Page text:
Don’t Believe It: How Advertisers Shape Your Health Decisions

Food advertising

Written by Sophie Ringer

It’s no secret – we all know that marketing can be very persuasive. They draw you in with sneaky tactics and savvy advertising strategies until, before you can stop yourself, your wallet becomes a little (or a lot) lighter. But just how do they do this? You may think you have total dominance over your choices, but most of our daily decisions are made subconsciously. No matter how aware we may be, we are quite susceptible to being persuaded. So how much do these advertisers influence you? Here are a few common tricks to be aware of that advertisers use:

Fear: Fear is a distressing emotion and quite easy to tap into. Advertisers use fear in an attempt to pull you in with threats and dangerous statistics. The advertisers will tell you that without their products or services, you will fail. Or that, made possible by their product, your life won’t reach an otherwise inevitable disaster. Skin products that reverse aging and hair products that increase hair growth are common markets that utilize fear to motivate buyers to sell their product.

Deceptive Words: Deceptive words build an illusion of promise but allow the advertiser to weasel out of the deal. For example:

  • “Lose up to 20 pounds in a month” (suggesting that you will lose twenty pounds yet zero is still in that range.)
  • “Product is clinically tested to be more effective” (Notice advertisers don’t mention what is more effective.)
  • “Eight out of ten doctors agree” (How many doctors were surveyed? What determined what doctors were surveyed? Were the doctors compensated for being interviewed? These are important things to know in order to trust the statistics.)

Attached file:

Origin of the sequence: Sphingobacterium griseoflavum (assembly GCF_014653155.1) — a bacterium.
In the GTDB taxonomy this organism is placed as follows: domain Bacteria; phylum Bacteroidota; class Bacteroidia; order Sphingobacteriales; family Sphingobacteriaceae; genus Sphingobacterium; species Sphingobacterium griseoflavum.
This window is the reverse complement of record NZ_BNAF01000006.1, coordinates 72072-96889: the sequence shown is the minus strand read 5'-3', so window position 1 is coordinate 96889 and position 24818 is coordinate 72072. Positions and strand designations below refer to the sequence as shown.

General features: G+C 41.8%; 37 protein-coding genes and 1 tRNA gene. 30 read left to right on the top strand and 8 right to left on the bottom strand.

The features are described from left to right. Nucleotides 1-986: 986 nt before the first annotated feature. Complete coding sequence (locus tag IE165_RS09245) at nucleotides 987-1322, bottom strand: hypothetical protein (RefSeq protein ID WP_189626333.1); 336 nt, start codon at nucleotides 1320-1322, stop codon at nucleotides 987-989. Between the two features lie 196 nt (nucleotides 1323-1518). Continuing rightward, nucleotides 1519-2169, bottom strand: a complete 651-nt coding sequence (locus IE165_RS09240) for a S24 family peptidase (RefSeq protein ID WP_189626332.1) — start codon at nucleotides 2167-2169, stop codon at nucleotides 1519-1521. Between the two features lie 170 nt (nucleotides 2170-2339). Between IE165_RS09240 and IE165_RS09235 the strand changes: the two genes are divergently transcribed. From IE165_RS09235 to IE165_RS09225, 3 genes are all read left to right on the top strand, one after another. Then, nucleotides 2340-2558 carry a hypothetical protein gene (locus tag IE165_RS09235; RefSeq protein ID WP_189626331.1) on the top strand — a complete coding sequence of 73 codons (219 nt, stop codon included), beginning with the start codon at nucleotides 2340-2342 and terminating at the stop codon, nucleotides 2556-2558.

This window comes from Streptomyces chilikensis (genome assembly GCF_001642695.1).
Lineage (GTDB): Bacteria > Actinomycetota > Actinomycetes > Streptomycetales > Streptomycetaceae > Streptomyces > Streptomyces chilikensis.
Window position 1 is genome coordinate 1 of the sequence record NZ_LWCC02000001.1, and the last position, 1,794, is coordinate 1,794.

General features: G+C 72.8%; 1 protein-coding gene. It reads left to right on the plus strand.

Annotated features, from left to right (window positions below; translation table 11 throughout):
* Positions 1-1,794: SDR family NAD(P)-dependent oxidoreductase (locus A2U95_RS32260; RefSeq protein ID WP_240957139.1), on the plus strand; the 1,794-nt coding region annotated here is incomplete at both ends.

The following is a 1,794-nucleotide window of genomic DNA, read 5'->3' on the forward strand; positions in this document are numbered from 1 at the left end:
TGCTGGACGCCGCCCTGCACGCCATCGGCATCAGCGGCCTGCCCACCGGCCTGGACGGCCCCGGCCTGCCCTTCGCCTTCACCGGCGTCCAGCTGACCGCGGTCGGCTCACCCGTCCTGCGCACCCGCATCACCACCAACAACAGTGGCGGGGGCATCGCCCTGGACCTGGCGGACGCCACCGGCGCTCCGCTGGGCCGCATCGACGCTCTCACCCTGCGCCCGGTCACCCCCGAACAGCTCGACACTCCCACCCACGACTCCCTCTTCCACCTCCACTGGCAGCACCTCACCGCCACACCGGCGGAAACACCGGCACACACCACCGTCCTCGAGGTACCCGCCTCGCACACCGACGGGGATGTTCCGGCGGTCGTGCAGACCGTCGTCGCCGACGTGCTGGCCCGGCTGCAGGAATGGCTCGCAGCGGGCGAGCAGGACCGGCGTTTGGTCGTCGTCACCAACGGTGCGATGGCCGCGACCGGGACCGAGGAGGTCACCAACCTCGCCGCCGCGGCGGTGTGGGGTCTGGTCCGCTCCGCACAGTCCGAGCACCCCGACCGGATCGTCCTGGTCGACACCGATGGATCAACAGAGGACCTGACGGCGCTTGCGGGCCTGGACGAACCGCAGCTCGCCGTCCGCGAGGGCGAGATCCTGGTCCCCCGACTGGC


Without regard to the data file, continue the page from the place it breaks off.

Powerful Words And Influential People: Advertisers frequently use words, phrases, or pictures to grab the consumer’s attention. For example, advertisers love to use words like: all natural, amazing breakthrough, proven results, and money-back guarantee. Pictures and videos of beautiful people are also powerful tools used. Movie stars and models are no strangers to advertisements. The underlying message is that their product will make you look beautiful like the model in the advertisement.

Humor: Humor may come as a shock, but it’s a huge tactic used to sell various products. Laughter is associated with positive emotions, therefore, when you have positive emotions towards something you are more likely to engage in it, and consider purchasing it. Skittle advertisements are built around the candies colorful profile, you’ve probably heard their platform: “taste the rainbow”. Like their colorful candy, Skittles spreads the message that with the taste of the rainbow your life can be just as colorful and amusing.

Trust: Consumers are going to enlist in things that they trust. Now, advertisers have taken it one step further. Advertisers aim to get in your circle of friends. Once a product or service is a topic of conversation between friends or has been used by your friend you are more likely to trust and buy it.

Don’t be fooled by advertisers! Be smart and do your research!


Butler, J. T. (2012). Consumer health: making informed decisions.

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